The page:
MANILA, PHILIPPINES – The Government of Norway will provide an $850,000 technical assistance (TA) grant to the Asian Development Bank (ADB) to help Myanmar update its 1984 Electricity Law so that it reflects current international standards, and creates the right conditions for establishing an electricity regulator, expanding rural electrification, and promoting off-grid solutions.
“The development and implementation of a National Electricity Law is the first step to meeting the country’s power needs,” said Stephen Groff, ADB Vice President of Operations in East Asia, Southeast Asia and the Pacific.
As the country opens and economic sanctions are removed, huge numbers of visitors are pouring into the country. The local population can now more readily buy household electrical appliances and local businesses are expanding rapidly. All of this has placed an enormous strain on the power supply network, which is often unreliable in urban centers and barely extends to Myanmar’s rural areas.
“Energy access for all is a priority for Norway. Without access to modern energy, there can be no development,” said Espen Barth Eide, Norway’s Minister of Foreign Affairs during a visit to Myanmar on 5 November. “Having an updated Electricity Law, putting the proposed law into use, and conducting initial capacity building on principles of electricity regulation is essential for the development of Myanmar’s power sector, and an important contribution to the development of Myanmar’s economy and the welfare of its people.”
The TA grant will support the drafting of energy legislation to gradually unbundle generation, transmission, and distribution subsectors; allow private sector participation in power generation; establish rules and regulations for small independent power producers to promote off-grid electrification; implement rural electrification programs; and establish an electricity regulator consistent with internationally-recognized best practices.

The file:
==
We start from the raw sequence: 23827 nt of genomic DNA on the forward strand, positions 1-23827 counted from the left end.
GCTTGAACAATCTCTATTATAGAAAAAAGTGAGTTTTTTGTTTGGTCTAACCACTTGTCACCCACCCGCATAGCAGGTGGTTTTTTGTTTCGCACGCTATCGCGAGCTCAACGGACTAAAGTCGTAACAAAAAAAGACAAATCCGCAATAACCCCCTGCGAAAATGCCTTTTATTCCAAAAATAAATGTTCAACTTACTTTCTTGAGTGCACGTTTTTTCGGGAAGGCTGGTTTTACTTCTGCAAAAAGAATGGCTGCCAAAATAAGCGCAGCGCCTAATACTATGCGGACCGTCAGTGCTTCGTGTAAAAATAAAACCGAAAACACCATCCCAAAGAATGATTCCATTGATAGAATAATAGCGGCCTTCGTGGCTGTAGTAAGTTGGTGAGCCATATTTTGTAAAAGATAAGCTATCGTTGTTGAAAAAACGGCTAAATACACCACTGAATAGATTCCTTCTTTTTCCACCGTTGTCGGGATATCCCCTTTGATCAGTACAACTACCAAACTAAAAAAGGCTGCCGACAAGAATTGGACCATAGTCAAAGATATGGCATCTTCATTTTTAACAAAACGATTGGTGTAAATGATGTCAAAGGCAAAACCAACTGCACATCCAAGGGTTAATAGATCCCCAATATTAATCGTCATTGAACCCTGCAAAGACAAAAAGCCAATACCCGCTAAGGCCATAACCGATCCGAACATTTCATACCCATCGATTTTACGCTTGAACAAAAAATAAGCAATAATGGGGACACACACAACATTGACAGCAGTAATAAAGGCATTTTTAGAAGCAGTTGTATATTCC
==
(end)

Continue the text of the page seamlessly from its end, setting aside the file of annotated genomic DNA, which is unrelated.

The desire to update the law reflects the Government’s recognition that foreign direct investment will be required to meet the massive level of spending needed in the power sector, and that the lack of a comprehensive and transparent regulatory framework is impeding private sector participation in the power sector.
The TA grant will also be used to review various regulatory systems or laws applied to power sectors within and outside the region in order to formulate appropriate legislation that best suits Myanmar. Secondary legislation, and rules and regulations to implement various provisions of the Electricity Law, as well as create an Electricity Regulatory Authority, will be developed.
Drafting of the legislation and implementing rules and regulation will be carried out by the Ministry of Electric Power, in conjunction with other government departments, the private sector, civil society, parliamentarians, and development partners. It is expected to take 18 months, with completion targeted for June 2014. The TA grant, provided by the Government of Norway, will be administered by ADB.